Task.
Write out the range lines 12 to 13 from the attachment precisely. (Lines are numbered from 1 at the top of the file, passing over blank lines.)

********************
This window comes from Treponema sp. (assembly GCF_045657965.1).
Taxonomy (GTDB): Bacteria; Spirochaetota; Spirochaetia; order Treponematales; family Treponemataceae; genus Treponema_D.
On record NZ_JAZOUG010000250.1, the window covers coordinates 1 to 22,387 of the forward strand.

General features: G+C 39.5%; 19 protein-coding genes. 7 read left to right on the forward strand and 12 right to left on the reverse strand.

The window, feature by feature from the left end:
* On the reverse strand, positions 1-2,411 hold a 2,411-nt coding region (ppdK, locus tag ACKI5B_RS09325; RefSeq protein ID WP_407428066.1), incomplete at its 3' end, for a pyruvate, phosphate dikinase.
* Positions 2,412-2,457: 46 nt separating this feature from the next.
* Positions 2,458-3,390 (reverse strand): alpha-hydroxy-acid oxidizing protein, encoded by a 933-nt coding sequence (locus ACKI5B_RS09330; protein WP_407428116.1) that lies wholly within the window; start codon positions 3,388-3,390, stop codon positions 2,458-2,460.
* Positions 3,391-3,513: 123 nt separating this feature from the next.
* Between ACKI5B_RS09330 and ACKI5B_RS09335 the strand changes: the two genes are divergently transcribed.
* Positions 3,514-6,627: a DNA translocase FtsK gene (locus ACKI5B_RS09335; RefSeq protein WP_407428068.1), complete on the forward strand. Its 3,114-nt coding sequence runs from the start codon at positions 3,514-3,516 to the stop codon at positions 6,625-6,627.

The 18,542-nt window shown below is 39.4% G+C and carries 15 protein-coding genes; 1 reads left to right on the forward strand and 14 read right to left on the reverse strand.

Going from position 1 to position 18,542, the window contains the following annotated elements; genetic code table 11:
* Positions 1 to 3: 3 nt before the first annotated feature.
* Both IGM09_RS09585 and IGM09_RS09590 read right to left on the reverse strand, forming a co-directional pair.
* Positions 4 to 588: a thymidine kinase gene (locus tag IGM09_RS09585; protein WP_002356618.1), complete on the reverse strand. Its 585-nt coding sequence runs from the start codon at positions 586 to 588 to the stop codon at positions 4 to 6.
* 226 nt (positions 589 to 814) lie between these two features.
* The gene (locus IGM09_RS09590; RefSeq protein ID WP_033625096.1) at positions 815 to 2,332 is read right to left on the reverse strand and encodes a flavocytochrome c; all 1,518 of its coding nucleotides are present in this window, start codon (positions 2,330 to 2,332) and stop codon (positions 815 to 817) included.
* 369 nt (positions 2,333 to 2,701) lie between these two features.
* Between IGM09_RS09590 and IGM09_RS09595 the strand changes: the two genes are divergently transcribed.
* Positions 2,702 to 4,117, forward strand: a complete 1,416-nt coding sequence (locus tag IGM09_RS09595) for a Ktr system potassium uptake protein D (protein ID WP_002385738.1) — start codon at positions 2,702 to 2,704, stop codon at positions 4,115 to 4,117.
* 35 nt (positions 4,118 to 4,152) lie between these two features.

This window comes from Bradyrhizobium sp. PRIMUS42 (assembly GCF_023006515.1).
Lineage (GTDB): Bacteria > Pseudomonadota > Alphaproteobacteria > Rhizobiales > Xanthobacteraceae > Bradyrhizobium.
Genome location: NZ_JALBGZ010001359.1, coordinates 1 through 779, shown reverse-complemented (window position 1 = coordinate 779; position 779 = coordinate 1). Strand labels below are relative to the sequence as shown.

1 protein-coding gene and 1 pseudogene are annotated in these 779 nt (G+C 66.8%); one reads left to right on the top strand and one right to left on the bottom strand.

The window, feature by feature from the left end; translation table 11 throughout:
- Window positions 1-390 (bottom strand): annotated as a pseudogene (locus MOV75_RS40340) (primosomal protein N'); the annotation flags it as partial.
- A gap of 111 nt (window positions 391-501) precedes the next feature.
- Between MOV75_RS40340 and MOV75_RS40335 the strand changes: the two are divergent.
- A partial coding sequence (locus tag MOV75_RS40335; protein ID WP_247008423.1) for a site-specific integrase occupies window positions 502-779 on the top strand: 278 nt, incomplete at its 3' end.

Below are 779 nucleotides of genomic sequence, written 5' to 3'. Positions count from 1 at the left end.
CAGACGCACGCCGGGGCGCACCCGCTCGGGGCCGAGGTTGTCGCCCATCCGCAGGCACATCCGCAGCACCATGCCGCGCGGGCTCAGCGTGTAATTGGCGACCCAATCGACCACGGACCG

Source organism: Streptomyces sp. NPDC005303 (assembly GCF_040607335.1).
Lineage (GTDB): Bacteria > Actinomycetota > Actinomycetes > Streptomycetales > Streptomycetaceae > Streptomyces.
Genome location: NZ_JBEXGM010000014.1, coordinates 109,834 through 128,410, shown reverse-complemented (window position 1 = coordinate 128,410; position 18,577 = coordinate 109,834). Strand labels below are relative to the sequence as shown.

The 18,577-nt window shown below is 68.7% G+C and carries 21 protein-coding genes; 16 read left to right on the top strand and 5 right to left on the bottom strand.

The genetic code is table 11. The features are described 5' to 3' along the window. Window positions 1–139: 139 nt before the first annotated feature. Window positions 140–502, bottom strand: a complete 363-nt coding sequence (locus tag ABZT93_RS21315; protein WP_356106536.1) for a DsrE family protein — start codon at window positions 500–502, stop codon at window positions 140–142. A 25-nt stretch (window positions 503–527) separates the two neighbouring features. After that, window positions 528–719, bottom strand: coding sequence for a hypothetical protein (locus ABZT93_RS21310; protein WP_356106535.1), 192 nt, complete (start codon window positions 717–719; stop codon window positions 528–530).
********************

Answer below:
The 18,542-nt window shown below is 39.4% G+C and carries 15 protein-coding genes; 1 reads left to right on the forward strand and 14 read right to left on the reverse strand.

Going from position 1 to position 18,542, the window contains the following annotated elements; genetic code table 11: